I. Kennedy’s “New Frontier” Spirit
In 1960, young, energetic
John F. Kennedy
was elected as president of the United States—the
youngest man ever elected to that office.
The 1960s would bring a sexual revolution, a civil rights revolution, the emergence of a “youth
culture,” a devastating war in Vietnam, and the beginnings of a feminist revolution.
JFK delivered a stirring inaugural address (“Ask not, what your country can do for you…”), and he
also assembled a very young cabinet, including his brother,
, as attorney general.
Robert Kennedy tried to recast the priorities of the FBI, but was resisted by
J. Edgar Hoover
Robert S. McNamara
took over the Defense Department.
Early on, JFK proposed the
, an army of idealist and mostly youthful volunteers to
bring American skills to underdeveloped countries.
A graduate of Harvard and with a young family, JFK was very vibrant and charming to everyone.
II. The New Frontier at Home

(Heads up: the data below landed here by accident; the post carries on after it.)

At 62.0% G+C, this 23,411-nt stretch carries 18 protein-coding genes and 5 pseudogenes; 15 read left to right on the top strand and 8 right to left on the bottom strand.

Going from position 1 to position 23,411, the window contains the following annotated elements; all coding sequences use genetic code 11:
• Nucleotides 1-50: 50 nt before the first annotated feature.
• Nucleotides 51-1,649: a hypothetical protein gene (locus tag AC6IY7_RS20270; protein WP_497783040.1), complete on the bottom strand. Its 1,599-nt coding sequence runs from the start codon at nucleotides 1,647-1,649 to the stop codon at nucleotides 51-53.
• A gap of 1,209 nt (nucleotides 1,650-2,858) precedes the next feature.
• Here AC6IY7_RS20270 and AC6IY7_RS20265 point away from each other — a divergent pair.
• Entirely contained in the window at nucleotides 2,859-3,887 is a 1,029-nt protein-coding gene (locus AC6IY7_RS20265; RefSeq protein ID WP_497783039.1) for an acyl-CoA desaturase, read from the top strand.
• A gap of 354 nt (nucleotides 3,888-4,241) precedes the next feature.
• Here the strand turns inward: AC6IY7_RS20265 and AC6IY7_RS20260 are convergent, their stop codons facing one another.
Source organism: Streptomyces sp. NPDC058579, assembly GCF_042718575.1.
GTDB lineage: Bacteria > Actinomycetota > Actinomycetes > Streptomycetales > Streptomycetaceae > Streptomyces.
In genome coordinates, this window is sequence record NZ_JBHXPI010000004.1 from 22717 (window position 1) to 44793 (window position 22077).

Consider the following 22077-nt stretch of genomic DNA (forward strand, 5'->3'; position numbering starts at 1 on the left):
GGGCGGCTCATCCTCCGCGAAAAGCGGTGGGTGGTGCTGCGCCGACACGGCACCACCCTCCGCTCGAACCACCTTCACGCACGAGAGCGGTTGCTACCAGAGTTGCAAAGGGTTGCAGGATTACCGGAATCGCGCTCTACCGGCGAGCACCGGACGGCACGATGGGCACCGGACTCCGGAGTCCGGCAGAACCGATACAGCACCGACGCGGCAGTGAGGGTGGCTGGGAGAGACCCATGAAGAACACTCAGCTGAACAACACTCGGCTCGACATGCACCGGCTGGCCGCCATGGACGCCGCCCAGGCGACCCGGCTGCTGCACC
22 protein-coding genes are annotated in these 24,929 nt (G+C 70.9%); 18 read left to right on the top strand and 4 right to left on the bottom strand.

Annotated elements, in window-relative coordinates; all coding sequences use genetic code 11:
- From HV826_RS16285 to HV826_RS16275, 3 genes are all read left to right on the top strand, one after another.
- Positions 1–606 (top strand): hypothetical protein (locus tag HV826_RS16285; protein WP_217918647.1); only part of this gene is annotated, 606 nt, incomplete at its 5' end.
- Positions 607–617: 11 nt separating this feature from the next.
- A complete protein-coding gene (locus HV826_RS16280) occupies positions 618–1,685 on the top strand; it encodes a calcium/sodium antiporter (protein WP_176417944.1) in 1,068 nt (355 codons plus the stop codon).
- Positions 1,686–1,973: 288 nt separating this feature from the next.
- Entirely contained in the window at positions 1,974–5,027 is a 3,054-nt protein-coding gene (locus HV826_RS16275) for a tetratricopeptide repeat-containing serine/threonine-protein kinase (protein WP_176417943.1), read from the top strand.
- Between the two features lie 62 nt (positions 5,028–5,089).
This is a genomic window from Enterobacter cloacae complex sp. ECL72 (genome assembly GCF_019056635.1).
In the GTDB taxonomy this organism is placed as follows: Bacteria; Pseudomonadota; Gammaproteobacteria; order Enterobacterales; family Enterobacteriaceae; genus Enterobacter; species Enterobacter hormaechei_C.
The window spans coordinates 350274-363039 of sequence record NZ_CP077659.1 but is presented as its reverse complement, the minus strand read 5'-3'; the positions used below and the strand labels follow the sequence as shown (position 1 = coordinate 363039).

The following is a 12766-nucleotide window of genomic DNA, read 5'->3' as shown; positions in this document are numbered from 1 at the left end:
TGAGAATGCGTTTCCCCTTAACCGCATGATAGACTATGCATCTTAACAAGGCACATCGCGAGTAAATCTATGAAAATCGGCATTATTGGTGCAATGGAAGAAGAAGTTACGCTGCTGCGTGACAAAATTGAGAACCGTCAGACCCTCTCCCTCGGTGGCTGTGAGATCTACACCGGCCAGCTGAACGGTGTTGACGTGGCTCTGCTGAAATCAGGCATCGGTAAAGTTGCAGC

Kennedy’s social program was known as the
, but conservative Democrats and
Republicans threatened to kill many of its reforms.
JFK did expand the House Rules Committee, but his program didn’t expand quickly, as medical
and education bills remained stalled in Congress.
JFK also had to keep a lid on inflation and maintain a good economy.
However, almost immediately into his term, steel management announced great price increases,
igniting the fury of the president, but JFK also earned fiery attacks by big business against the New
Kennedy’s tax-cut bill chose to stimulate the economy through price-cutting.
iii. Kennedy also promoted a project to land Americans on the moon, though apathetic Americans often ridiculed this